modern interpretation

Statutory interpretation is the legal process whereby a judge applies a statute to a case and must give meaning to the words in the statute in order to decide what they mean and how it should be applied to a particular case. When interpreting statutes, the judges role is to put into effect the Parliaments wishes. Conflicts may arise when deciding if the intention of Parliament can be found in the words of the statute itself or whether judges should acquire into the purpose of the Act then interpret the words themselves. In order to interpret these statutes, over the years, various guidelines were developed in order to assist judges in their interpretative function. The basic approaches whichfirst arose are the literal rule, the golden rule and the mischief rule.
Thefirst main approach used by judges in interpreting statutes is the literal rule. This approach requires courts to give the exact meaning of words in statutes where there is no uncertainty and the meaning is clear. However, sometimes the literal rule may lead to an absurd result. An example of a case is Fisher v Bell(1961) where a statute stated it was an offence to'offer for sale' offensive weapons. The verdict was the shopkeeper, who was displaying flick knives, was not'offering for sale' but making an invitation to treat and he was acquitted. (Vickery & Pendleton, 2003)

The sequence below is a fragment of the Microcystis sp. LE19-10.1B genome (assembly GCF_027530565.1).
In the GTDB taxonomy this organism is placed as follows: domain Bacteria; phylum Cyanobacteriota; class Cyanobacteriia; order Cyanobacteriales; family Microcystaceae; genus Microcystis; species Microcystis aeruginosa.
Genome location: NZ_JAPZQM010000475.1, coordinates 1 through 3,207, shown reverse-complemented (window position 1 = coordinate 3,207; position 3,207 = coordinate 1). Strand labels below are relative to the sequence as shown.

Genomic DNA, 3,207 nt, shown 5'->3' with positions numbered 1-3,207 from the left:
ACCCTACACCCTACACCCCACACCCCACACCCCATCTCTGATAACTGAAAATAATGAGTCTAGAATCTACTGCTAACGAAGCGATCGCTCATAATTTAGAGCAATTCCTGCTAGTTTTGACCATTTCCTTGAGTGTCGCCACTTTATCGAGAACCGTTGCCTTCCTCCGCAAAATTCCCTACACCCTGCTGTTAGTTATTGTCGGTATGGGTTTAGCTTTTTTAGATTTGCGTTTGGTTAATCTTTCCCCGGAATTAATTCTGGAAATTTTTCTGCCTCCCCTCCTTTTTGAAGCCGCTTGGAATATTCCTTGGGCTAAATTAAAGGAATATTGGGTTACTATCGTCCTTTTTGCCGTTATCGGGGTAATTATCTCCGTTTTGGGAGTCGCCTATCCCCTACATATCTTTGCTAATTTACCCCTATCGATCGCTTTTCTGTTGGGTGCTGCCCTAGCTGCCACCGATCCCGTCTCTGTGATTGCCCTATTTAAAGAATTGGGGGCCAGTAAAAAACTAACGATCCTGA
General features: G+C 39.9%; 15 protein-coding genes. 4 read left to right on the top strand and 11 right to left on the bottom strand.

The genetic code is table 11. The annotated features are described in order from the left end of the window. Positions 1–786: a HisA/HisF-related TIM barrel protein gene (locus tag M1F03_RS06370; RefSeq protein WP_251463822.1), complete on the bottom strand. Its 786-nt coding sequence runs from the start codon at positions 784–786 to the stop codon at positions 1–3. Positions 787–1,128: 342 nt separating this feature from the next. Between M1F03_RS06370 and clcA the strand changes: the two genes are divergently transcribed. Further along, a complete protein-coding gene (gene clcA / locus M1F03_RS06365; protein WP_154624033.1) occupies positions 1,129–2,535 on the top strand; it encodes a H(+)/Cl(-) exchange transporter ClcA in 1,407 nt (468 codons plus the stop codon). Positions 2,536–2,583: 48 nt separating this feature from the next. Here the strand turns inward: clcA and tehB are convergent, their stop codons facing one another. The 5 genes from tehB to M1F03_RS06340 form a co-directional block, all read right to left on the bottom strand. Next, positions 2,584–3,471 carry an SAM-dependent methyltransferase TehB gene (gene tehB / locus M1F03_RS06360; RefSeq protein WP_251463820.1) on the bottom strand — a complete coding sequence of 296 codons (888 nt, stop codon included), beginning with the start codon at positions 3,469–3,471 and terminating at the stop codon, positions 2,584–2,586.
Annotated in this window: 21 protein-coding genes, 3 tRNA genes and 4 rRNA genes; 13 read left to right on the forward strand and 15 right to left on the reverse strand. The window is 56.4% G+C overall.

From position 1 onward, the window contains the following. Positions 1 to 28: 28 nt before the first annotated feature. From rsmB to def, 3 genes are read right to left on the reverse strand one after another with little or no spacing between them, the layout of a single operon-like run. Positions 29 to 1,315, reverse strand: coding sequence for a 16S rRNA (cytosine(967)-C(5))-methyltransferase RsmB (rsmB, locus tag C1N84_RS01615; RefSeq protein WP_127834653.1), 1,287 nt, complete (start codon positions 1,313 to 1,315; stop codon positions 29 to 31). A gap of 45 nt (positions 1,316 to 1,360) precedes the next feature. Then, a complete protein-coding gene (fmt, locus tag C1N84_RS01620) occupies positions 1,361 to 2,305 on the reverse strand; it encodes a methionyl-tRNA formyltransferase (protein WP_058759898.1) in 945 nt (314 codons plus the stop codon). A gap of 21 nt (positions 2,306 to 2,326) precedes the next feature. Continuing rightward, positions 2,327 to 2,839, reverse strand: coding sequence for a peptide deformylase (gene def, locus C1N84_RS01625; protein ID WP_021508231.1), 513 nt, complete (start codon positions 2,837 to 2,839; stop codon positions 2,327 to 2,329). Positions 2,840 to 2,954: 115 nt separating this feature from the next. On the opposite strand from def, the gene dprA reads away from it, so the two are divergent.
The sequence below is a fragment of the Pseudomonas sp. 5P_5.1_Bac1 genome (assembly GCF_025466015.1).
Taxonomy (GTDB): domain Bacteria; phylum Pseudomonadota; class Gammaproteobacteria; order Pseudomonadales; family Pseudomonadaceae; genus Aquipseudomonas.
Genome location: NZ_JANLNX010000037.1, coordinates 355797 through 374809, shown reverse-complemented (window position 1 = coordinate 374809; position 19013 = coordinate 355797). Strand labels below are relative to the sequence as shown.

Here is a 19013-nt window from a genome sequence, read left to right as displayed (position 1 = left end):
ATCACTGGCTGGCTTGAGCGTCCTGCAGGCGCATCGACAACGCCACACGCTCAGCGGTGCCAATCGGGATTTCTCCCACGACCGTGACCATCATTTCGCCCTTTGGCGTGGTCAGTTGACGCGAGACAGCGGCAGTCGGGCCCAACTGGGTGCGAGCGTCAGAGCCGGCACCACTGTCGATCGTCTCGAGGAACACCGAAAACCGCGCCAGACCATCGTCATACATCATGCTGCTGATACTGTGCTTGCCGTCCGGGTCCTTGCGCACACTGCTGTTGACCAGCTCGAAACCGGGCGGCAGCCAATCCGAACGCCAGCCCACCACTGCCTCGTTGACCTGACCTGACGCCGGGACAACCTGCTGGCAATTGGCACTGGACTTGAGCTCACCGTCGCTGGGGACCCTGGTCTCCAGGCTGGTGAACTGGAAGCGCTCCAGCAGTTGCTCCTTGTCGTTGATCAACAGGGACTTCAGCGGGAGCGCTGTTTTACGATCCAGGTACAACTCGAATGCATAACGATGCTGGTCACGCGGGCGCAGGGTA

The second approach is an extension of the literal rule which is the golden rule. If the exact meaning of words were to lead to an absurd result, the court would apply the least ridiculous meaning in order to avoid an absurd result. An example of a case is R v Allen(1872) whereby the defendant claimed it was no legal to marry another while already married. The Offences Against the Person Act 1861 stated' Whosoever being married…shall marry another…commits an offence…'. This would mean no one could ever be convicted and it was an absurd result. Therefore they…


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